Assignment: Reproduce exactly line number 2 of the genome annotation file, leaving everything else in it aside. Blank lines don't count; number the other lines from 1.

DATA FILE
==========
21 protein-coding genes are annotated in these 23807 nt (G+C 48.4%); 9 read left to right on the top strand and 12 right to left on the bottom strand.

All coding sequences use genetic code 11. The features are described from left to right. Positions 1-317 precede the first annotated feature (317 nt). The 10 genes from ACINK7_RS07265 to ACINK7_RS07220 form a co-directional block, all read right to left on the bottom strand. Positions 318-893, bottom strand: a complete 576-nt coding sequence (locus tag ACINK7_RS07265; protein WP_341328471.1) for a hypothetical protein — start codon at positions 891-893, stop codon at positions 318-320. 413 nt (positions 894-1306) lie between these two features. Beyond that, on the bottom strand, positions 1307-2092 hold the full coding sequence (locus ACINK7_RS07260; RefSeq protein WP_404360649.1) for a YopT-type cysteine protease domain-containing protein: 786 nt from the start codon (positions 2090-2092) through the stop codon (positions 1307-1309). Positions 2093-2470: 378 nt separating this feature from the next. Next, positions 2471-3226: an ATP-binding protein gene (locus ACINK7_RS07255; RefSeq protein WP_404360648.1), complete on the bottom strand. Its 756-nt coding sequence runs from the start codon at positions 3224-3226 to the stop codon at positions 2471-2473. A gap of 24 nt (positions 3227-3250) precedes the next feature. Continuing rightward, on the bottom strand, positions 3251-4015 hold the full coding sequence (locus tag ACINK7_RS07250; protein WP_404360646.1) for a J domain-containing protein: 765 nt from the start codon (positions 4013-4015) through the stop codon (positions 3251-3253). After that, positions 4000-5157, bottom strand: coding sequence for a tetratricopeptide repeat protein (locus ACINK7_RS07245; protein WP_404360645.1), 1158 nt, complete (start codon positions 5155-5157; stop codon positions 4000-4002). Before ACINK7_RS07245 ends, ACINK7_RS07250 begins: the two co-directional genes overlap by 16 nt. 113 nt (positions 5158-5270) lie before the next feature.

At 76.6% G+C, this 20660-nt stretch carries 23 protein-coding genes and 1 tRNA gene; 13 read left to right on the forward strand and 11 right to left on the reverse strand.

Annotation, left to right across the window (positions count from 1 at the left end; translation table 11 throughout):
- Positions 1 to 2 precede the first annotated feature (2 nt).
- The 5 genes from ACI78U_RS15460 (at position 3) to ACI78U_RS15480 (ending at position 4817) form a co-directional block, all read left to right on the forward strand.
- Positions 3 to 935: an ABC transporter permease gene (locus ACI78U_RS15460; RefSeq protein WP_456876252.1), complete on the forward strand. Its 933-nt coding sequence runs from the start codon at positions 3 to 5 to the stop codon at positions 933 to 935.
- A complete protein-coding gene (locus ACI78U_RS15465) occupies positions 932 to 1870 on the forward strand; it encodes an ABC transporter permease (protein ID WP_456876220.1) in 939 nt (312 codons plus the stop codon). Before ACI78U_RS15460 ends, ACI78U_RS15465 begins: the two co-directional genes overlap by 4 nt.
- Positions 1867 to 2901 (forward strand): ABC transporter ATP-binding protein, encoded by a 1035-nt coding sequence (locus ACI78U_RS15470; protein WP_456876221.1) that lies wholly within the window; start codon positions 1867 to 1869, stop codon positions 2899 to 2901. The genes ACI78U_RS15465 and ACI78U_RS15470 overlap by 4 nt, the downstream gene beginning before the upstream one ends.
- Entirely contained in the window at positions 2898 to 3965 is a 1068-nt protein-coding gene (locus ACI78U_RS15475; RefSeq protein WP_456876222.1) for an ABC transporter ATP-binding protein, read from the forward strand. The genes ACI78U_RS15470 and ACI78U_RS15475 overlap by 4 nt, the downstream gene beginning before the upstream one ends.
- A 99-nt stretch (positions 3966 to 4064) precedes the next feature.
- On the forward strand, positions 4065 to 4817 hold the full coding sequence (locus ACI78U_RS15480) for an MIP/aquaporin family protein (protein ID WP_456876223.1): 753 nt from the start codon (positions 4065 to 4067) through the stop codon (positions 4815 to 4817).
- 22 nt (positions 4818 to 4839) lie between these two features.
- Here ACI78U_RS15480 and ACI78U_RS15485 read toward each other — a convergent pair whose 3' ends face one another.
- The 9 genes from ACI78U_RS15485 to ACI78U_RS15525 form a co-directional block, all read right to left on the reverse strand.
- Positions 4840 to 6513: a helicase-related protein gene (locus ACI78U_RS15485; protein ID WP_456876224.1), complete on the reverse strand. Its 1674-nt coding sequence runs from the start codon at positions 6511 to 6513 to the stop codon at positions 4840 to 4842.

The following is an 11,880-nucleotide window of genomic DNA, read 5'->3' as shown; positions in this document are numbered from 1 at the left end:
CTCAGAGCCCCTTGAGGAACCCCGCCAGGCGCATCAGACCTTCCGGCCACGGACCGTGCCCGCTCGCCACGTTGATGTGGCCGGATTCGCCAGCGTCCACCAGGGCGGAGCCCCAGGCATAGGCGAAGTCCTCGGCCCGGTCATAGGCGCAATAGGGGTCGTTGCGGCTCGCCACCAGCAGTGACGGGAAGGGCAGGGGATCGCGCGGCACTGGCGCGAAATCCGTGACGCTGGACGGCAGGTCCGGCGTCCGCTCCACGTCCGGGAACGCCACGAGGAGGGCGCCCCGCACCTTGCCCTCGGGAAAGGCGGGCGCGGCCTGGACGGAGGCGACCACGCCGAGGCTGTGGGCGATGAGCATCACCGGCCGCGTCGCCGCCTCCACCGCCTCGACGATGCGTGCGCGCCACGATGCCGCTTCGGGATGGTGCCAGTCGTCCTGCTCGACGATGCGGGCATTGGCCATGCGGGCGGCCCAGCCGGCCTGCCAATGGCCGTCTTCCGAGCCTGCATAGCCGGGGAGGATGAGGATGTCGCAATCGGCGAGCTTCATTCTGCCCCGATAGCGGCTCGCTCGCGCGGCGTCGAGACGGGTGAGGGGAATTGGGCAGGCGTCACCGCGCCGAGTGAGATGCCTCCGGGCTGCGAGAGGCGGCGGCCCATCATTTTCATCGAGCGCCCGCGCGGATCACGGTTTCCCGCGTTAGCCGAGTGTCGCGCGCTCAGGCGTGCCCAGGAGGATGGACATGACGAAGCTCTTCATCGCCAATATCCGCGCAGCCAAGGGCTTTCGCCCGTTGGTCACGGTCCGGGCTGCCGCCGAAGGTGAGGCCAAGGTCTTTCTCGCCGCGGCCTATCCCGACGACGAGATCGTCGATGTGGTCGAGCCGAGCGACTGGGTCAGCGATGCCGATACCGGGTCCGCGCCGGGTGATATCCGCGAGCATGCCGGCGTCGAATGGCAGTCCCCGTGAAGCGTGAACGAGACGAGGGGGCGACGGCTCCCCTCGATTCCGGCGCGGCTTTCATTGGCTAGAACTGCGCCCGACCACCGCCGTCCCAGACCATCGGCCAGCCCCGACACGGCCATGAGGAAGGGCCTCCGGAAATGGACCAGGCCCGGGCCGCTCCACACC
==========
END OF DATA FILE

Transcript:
All coding sequences use genetic code 11. The features are described from left to right. Positions 1-317 precede the first annotated feature (317 nt). The 10 genes from ACINK7_RS07265 to ACINK7_RS07220 form a co-directional block, all read right to left on the bottom strand. Positions 318-893, bottom strand: a complete 576-nt coding sequence (locus tag ACINK7_RS07265; protein WP_341328471.1) for a hypothetical protein — start codon at positions 891-893, stop codon at positions 318-320. 413 nt (positions 894-1306) lie between these two features. Beyond that, on the bottom strand, positions 1307-2092 hold the full coding sequence (locus ACINK7_RS07260; RefSeq protein WP_404360649.1) for a YopT-type cysteine protease domain-containing protein: 786 nt from the start codon (positions 2090-2092) through the stop codon (positions 1307-1309). Positions 2093-2470: 378 nt separating this feature from the next. Next, positions 2471-3226: an ATP-binding protein gene (locus ACINK7_RS07255; RefSeq protein WP_404360648.1), complete on the bottom strand. Its 756-nt coding sequence runs from the start codon at positions 3224-3226 to the stop codon at positions 2471-2473. A gap of 24 nt (positions 3227-3250) precedes the next feature. Continuing rightward, on the bottom strand, positions 3251-4015 hold the full coding sequence (locus tag ACINK7_RS07250; protein WP_404360646.1) for a J domain-containing protein: 765 nt from the start codon (positions 4013-4015) through the stop codon (positions 3251-3253). After that, positions 4000-5157, bottom strand: coding sequence for a tetratricopeptide repeat protein (locus ACINK7_RS07245; protein WP_404360645.1), 1158 nt, complete (start codon positions 5155-5157; stop codon positions 4000-4002). Before ACINK7_RS07245 ends, ACINK7_RS07250 begins: the two co-directional genes overlap by 16 nt. 113 nt (positions 5158-5270) lie before the next feature.